Since my kids are now in college and I’m left with a nice, clean empty nest, I thought I would take this opportunity to pursue some interests I’ve left on the back burner for too long. One of these pursuits is to learn enough Japanese to be able to go to Japan to visit with distant relatives. I am half-Japanese, and there was a point where I knew some of the language. This is what I learned as a toddler, but any knowledge from forty-plus years ago escaped my mind soon after I started school. That was coupled with the fact that my mother so embraced her new country, she rarely spoke Japanese at all in the home.
In my quest to learn Japanese, I found that I had a few options. One, get some audio tapes or CDs. These are somewhat helpful, in that many of the phrases are ones commonly used by tourists or visitors. However, the quality of some of the CDs is rather poor, and it is difficult to discern the differences between certain letters, especially between “R” and “L.” Even turning up the volume didn’t help. In addition, there aren’t any written workbooks that go along with many of the language programs I tried, such as the Pimsleur program. I think I need to know enough of the alphabet as well as the language in order to find my way around.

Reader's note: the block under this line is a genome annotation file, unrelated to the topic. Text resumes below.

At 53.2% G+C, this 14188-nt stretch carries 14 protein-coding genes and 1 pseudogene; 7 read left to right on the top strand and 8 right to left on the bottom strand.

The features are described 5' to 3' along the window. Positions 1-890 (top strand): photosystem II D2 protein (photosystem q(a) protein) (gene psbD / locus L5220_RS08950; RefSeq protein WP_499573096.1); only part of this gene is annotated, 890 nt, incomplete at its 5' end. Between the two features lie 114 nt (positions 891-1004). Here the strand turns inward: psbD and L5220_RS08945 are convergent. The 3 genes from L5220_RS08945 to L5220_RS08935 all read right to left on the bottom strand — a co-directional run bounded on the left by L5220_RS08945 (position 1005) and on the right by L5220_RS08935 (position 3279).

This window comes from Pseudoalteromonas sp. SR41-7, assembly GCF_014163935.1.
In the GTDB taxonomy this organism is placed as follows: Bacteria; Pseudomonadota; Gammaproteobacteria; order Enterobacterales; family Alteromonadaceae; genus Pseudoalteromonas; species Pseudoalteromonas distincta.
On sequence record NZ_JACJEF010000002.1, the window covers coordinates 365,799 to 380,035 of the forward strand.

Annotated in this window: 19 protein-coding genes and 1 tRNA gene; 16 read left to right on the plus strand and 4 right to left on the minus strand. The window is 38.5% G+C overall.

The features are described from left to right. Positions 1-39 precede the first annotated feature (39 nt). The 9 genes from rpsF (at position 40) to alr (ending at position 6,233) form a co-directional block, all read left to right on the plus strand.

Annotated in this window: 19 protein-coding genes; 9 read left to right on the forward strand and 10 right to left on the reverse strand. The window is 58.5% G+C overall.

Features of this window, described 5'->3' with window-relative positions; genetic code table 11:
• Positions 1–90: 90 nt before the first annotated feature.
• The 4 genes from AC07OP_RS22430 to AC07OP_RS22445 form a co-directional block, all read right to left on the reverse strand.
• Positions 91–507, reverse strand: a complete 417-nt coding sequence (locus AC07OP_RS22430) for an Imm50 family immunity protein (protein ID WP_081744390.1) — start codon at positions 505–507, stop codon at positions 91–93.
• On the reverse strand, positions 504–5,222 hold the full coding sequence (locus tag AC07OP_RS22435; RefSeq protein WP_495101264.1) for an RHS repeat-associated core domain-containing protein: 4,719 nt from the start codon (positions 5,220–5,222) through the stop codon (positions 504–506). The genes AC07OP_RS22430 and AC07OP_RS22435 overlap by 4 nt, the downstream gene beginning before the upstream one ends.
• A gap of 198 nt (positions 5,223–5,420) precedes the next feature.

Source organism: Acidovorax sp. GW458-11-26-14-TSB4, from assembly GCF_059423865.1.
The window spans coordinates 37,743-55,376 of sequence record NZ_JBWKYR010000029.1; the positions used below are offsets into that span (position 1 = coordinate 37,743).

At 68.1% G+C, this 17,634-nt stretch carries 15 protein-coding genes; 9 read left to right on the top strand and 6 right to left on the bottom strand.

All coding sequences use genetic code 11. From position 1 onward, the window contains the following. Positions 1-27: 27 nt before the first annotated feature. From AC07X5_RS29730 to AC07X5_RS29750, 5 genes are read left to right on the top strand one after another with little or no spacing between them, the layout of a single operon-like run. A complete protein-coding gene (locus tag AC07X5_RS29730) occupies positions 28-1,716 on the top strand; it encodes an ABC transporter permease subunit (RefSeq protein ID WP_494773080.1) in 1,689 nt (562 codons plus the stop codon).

Another option was to sign up for Japanese classes at the local college. Wayne State University offers Japanese, but getting to either the downtown Detroit campus or the Oakland County location is problematic. In essence, I don’t want to drive that far, especially for one class. In addition, my business takes up a lot of time, and I am unable to commit to standard classes that run twice a week.
My son turned me onto a Facebook application called “Kanji Box.” Kanji Box is a quick drill in learning Kanji, but it basically covers only the Kanji characters and there is no application for actually learning the language.
After investigating various do-it-yourself programs, I decided to purchase the Rosetta Stone software for Japanese (this was before Michael Phelps’ commercial claiming that is how he learned Chinese for the Olympics). It’s rather pricey (each level is about $197 but you can purchase Level 1, 2 and 3 for right around $500), but I felt that at least this way I could learn the characters as well as the language, and could do so at my own pace. The complete program comes with three CDs, an installation CD, and a headset.